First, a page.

I’ve been watching a lot of ESPN lately, seeing as though I’m home for the holidays and bowl games are in full swing. Really, this has little to do with today’s subject, except for that a particular commercial (appealing to ESPN’s primarily male viewership) repeatedly plays on the channel. It’s a commercial for a dating(?) website called AnastasiaDate… and it disturbs me. Here is its extended version:
For obvious reasons, I’m disturbed. But before I start my feminist rant, I’d like to explain exactly what AnastasiaDate and websites of its kind are all about. I’m assuming you’ve heard of mail-order brides before, maybe on a TV show or thrown around jokingly in a friendly conversation. That’s exactly what this is: an online marketplace for international brides. “Western” men can shop for “love” from a selection of typically under-developed countries such as Russia or Colombia. This particular site advertises the ability to video chat and get to know foreign women before making a purchasing decision. Many such sites offer “marriage tours” around the country of a man’s choice where they can shop in-person. Creating an online profile is entirely free for the international women and the agencies even provide the women photo shoots for (suggestive) profile pictures. However, American men pay top dollar to find “love” via mail-order bride services.
After watching a Lisa Ling documentary, I understand that women’s motivations for registering for these services vary: some to escape poverty, some to meet men “different” from those in their homeland, some to truly find love. Likewise, it’s hard to judge the intentions of every man trying to find an international bride. It’s easy to assume filthy men seeking “a good time” or a trophy wife are the primary users, but certainly some of these men are genuinely seeking love. Regardless of the motivation, here’s what I don’t like about these sites and commercials like the one above: women become objects behind a display case, appealing and intriguing and perhaps accessible with proper resources ($$$).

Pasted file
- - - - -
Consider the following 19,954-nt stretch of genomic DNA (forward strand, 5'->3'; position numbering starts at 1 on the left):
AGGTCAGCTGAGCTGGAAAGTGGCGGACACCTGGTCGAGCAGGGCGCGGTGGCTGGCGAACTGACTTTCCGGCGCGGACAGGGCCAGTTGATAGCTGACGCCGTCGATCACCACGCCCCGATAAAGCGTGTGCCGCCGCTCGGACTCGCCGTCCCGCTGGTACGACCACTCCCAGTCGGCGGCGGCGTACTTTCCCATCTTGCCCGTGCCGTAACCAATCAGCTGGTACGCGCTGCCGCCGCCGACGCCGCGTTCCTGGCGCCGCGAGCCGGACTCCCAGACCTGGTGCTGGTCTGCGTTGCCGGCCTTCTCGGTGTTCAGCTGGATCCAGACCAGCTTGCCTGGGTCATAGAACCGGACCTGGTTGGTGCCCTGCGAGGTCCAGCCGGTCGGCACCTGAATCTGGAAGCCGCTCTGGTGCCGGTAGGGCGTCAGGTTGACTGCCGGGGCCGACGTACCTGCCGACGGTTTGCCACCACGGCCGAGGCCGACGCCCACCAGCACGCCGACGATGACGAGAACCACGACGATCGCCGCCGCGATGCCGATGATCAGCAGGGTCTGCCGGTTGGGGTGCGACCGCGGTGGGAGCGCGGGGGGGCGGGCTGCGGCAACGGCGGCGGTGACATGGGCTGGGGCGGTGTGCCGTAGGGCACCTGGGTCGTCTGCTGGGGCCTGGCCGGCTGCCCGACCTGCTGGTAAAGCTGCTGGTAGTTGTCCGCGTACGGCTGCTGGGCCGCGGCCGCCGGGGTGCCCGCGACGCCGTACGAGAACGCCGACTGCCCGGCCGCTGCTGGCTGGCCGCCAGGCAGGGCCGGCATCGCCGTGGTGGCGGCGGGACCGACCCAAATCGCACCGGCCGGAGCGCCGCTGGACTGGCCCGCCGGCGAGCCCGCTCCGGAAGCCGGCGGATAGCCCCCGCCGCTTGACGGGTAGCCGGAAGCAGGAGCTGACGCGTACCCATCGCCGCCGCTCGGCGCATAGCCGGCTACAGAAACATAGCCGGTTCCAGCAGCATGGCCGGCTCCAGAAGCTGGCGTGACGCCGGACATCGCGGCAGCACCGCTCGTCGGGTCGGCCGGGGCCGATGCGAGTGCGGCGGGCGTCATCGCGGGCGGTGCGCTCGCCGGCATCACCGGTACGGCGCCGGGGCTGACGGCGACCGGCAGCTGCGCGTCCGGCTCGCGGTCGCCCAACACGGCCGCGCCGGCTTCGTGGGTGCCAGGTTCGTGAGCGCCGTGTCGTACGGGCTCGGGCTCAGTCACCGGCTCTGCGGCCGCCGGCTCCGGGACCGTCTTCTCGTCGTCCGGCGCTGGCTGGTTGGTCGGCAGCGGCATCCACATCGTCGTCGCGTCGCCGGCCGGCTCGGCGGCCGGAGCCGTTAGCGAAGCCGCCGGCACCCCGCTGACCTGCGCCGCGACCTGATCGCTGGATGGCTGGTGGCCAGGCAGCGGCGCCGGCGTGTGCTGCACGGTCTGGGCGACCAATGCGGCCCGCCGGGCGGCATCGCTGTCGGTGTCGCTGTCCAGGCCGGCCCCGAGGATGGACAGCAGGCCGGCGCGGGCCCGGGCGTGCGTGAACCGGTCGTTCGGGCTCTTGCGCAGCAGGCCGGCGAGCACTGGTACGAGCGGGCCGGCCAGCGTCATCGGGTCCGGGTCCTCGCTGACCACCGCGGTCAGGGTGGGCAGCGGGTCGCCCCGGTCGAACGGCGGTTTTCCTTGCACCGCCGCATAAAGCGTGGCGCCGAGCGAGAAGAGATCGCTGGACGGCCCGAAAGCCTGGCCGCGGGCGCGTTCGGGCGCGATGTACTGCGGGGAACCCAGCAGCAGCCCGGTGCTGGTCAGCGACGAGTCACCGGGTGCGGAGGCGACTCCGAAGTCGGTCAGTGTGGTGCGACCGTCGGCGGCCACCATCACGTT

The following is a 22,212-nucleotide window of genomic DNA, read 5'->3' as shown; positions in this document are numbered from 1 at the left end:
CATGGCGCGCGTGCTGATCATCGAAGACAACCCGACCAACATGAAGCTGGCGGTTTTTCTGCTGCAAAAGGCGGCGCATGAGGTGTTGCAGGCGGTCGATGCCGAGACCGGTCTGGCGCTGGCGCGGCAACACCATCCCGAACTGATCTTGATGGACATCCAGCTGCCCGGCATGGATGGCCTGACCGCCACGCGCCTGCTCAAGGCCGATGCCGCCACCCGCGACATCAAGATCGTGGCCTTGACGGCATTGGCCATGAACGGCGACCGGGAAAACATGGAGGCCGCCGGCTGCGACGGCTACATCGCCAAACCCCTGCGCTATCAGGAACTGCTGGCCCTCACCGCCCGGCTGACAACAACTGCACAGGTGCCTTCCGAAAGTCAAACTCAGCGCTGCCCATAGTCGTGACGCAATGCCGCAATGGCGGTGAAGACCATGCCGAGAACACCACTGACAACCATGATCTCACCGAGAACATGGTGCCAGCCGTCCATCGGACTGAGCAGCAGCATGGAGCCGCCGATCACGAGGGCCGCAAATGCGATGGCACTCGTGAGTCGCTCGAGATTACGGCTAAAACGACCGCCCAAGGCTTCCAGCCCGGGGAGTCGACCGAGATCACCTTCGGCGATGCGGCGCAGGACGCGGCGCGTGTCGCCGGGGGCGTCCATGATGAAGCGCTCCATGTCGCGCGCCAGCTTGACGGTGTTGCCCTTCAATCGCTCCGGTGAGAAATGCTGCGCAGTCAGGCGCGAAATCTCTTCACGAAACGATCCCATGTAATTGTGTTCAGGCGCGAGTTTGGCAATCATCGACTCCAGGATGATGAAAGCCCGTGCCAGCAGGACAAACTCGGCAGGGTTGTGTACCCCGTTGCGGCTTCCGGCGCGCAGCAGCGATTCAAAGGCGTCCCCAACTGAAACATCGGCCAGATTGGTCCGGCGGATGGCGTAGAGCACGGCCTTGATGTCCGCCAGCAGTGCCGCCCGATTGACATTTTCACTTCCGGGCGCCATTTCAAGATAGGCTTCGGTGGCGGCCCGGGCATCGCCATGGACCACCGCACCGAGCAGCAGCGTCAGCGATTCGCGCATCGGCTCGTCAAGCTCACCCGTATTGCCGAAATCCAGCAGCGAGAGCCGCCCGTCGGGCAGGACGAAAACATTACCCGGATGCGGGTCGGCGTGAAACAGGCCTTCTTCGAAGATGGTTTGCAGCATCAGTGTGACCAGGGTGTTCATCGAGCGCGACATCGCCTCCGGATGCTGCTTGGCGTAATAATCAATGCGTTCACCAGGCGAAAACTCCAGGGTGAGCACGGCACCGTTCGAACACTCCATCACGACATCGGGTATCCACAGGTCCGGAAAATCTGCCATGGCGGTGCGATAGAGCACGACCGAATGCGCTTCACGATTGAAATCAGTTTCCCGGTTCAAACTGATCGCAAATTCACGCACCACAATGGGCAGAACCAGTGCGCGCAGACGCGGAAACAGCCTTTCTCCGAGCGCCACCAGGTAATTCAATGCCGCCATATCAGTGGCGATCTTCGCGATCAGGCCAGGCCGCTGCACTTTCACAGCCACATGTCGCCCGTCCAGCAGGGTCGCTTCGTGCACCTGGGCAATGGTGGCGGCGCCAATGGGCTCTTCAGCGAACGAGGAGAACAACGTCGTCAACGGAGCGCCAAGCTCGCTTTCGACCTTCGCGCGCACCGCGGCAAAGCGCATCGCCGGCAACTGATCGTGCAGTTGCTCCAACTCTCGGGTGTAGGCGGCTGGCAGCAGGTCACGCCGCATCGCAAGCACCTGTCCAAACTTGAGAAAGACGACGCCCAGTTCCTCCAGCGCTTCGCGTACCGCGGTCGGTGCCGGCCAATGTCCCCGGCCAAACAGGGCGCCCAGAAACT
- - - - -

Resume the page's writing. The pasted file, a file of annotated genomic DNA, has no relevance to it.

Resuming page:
While the sites are completely voluntary for both parties and safeguards are typically put in place by the companies to prevent human trafficking, these women are still items up for sale. Take Anastasia, our Russian model friend from the commercial; she’s gorgeous and sexy and graceful, we won’t deny that. Without saying a word, she shows us she’s fun and pleasant to be around, she likes to ride bikes and drink wine and sip tea, she’s got great style. It wouldn’t take much to lust after Anastasia… and that’s coming from a female. But she still seems more like a doll than a human to me, no matter how the ad tries to personify her. With all that is depicted about her, men could easily say, “I’d love to have her on my arm,” or “I love her smile.” But could they truthfully say, “I love her”?
It’s nothing new. I’m not the first to argue about this topic and I certainly won’t be the last. For decades, just about every feature (both physical and nonphysical) of “the woman” has been sold. Her ability to cook a mean meatloaf sells an oven. Her plump, glossy lips sell vodka. Her toned and obviously oiled belly (who does that in real life?) sells cologne. And the way she eats sells a burger. For most of these advertising examples, we can try to turn a blind eye to and deny the objectification of women. But not when they’re literally selling a woman named Anastasia on ESPN! I think this is just too blunt to ignore. There just should not be a market for women’s love.
I’m sure AnastasiaDate and A Foreign Affair and websites of this nature have several success stories of couples who fell in love and are living happily ever after. I’m sure many women have found a way out of poor living conditions and living a higher quality of life through these services. I’m sure there are some great guys who aren’t just looking to buy a beautiful trophy wife.I just wish there was a way that didn’t make finding a spouse seem like a trip to the mall.
Is there a way for these women to market their personalities, their ideas, their individuality? Can this be done without alluring commercials and sexy photo shoots and seductive video chats? Honestly, I’m not sure I have the answers and I see some greater societal issues at hand… but hey, chew it’s something to chew on.
P.S. Here is the Lisa Ling documentary I mentioned: